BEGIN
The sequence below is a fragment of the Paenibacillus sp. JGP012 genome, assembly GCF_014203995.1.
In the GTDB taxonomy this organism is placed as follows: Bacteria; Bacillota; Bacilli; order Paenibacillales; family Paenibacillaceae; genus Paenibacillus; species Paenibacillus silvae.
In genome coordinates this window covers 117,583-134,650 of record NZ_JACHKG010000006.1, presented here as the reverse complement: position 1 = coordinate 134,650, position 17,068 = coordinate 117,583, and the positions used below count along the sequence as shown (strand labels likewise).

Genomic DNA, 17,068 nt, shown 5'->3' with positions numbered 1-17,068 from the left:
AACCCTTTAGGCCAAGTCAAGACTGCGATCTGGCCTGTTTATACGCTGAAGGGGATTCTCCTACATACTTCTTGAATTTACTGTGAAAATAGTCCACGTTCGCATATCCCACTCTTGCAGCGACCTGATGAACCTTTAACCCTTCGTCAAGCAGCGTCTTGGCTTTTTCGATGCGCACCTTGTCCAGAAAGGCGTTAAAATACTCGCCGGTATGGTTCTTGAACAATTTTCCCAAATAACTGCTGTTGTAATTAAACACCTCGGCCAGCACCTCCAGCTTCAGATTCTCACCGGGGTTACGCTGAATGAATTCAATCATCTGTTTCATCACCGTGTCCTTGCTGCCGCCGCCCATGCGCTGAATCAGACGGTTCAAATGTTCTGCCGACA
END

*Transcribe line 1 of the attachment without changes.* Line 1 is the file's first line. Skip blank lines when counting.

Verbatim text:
The sequence below is a fragment of the Paenibacillus sp. JGP012 genome, assembly GCF_014203995.1.